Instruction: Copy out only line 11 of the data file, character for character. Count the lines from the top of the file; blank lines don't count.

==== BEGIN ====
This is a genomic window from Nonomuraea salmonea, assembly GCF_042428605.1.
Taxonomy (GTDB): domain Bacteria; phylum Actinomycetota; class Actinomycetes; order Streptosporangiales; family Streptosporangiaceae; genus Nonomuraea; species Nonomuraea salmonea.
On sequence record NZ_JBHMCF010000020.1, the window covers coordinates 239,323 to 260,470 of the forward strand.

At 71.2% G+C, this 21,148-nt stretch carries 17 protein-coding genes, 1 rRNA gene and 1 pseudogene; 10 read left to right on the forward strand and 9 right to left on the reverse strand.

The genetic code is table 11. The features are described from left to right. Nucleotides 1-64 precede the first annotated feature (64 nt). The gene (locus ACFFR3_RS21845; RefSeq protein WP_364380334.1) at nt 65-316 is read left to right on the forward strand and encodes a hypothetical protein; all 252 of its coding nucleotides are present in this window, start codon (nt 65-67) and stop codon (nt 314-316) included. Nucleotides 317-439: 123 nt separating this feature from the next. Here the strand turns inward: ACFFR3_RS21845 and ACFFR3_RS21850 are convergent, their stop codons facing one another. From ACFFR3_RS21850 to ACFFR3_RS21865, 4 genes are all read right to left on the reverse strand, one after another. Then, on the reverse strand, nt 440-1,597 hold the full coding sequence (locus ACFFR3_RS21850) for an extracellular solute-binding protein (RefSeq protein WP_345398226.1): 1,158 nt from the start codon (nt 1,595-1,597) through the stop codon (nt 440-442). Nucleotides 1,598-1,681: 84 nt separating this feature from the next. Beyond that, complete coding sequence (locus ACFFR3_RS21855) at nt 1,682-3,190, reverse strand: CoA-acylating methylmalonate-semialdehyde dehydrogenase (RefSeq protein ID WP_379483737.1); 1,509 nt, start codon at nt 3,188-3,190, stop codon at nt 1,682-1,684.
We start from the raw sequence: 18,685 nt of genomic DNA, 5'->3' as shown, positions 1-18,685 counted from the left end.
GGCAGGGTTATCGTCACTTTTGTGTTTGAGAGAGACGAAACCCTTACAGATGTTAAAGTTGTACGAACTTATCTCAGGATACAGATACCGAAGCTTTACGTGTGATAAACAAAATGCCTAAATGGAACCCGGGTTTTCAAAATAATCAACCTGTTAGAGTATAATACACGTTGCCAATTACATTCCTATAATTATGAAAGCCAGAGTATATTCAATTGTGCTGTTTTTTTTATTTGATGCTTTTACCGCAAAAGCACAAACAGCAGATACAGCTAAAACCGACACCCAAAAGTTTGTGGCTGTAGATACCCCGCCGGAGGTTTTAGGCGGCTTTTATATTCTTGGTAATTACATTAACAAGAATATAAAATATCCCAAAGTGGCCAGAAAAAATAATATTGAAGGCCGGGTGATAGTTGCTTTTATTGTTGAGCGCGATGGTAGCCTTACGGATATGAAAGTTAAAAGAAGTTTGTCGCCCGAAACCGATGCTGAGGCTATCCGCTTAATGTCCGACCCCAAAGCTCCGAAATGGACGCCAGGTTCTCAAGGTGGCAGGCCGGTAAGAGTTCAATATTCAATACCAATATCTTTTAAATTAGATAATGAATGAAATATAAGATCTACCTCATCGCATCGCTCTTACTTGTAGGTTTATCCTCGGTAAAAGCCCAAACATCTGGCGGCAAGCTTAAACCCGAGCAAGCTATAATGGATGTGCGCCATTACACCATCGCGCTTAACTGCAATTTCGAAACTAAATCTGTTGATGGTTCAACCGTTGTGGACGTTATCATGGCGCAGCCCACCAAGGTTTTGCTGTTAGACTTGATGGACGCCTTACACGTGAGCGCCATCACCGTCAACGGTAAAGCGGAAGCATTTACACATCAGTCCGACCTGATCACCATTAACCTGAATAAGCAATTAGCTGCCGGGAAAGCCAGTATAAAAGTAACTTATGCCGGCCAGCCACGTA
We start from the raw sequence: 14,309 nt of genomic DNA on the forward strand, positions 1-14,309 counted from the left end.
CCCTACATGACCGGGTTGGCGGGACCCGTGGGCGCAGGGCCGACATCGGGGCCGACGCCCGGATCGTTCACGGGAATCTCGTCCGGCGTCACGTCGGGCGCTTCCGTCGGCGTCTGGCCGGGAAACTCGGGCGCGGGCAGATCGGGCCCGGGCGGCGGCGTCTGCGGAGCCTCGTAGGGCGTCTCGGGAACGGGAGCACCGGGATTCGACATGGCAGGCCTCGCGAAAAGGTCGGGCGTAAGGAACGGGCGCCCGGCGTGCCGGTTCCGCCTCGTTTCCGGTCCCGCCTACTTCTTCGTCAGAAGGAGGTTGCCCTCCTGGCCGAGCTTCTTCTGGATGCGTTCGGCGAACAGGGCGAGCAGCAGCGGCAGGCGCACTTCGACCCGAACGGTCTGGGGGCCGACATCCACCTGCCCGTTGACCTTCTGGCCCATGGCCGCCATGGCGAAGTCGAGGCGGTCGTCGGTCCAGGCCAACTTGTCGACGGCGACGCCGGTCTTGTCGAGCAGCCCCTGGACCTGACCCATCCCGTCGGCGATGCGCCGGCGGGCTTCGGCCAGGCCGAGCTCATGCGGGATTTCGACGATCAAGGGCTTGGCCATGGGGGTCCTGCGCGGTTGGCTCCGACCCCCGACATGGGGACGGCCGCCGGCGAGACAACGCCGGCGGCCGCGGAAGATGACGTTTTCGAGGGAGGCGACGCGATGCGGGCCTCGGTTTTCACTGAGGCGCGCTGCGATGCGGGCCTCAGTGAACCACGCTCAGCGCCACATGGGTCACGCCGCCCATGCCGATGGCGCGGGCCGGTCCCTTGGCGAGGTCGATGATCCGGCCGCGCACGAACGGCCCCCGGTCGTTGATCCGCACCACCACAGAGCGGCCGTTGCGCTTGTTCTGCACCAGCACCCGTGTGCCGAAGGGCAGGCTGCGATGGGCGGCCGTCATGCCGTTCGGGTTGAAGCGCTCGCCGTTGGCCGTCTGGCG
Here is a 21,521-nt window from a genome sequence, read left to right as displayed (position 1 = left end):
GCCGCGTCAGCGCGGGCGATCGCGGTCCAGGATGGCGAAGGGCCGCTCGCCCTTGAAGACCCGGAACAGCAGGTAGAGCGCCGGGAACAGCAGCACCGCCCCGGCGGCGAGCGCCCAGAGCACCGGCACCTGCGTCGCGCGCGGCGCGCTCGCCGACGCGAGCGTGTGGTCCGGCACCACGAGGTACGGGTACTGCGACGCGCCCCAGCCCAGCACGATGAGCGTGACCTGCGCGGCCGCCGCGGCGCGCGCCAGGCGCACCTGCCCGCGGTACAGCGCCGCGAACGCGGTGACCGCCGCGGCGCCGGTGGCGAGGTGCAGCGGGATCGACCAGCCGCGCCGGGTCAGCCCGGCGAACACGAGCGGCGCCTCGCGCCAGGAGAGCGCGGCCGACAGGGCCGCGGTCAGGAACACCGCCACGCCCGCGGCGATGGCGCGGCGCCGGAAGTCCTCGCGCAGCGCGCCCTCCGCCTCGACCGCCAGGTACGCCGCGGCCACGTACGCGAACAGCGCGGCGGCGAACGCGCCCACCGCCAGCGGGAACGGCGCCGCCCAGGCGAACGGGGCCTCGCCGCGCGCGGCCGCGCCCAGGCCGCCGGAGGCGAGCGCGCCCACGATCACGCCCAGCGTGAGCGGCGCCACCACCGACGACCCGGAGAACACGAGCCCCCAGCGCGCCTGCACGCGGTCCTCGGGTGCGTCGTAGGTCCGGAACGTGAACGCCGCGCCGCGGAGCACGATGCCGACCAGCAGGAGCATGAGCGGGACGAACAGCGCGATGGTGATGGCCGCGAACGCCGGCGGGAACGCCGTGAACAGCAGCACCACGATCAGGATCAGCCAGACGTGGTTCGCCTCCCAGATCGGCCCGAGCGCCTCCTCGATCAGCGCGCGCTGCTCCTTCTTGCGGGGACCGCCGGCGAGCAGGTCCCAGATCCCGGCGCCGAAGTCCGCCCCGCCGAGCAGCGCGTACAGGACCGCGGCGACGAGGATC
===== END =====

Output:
GCCGCGTCAGCGCGGGCGATCGCGGTCCAGGATGGCGAAGGGCCGCTCGCCCTTGAAGACCCGGAACAGCAGGTAGAGCGCCGGGAACAGCAGCACCGCCCCGGCGGCGAGCGCCCAGAGCACCGGCACCTGCGTCGCGCGCGGCGCGCTCGCCGACGCGAGCGTGTGGTCCGGCACCACGAGGTACGGGTACTGCGACGCGCCCCAGCCCAGCACGATGAGCGTGACCTGCGCGGCCGCCGCGGCGCGCGCCAGGCGCACCTGCCCGCGGTACAGCGCCGCGAACGCGGTGACCGCCGCGGCGCCGGTGGCGAGGTGCAGCGGGATCGACCAGCCGCGCCGGGTCAGCCCGGCGAACACGAGCGGCGCCTCGCGCCAGGAGAGCGCGGCCGACAGGGCCGCGGTCAGGAACACCGCCACGCCCGCGGCGATGGCGCGGCGCCGGAAGTCCTCGCGCAGCGCGCCCTCCGCCTCGACCGCCAGGTACGCCGCGGCCACGTACGCGAACAGCGCGGCGGCGAACGCGCCCACCGCCAGCGGGAACGGCGCCGCCCAGGCGAACGGGGCCTCGCCGCGCGCGGCCGCGCCCAGGCCGCCGGAGGCGAGCGCGCCCACGATCACGCCCAGCGTGAGCGGCGCCACCACCGACGACCCGGAGAACACGAGCCCCCAGCGCGCCTGCACGCGGTCCTCGGGTGCGTCGTAGGTCCGGAACGTGAACGCCGCGCCGCGGAGCACGATGCCGACCAGCAGGAGCATGAGCGGGACGAACAGCGCGATGGTGATGGCCGCGAACGCCGGCGGGAACGCCGTGAACAGCAGCACCACGATCAGGATCAGCCAGACGTGGTTCGCCTCCCAGATCGGCCCGAGCGCCTCCTCGATCAGCGCGCGCTGCTCCTTCTTGCGGGGACCGCCGGCGAGCAGGTCCCAGATCCCGGCGCCGAAGTCCGCCCCGCCGAGCAGCGCGTACAGGACCGCGGCGACGAGGATC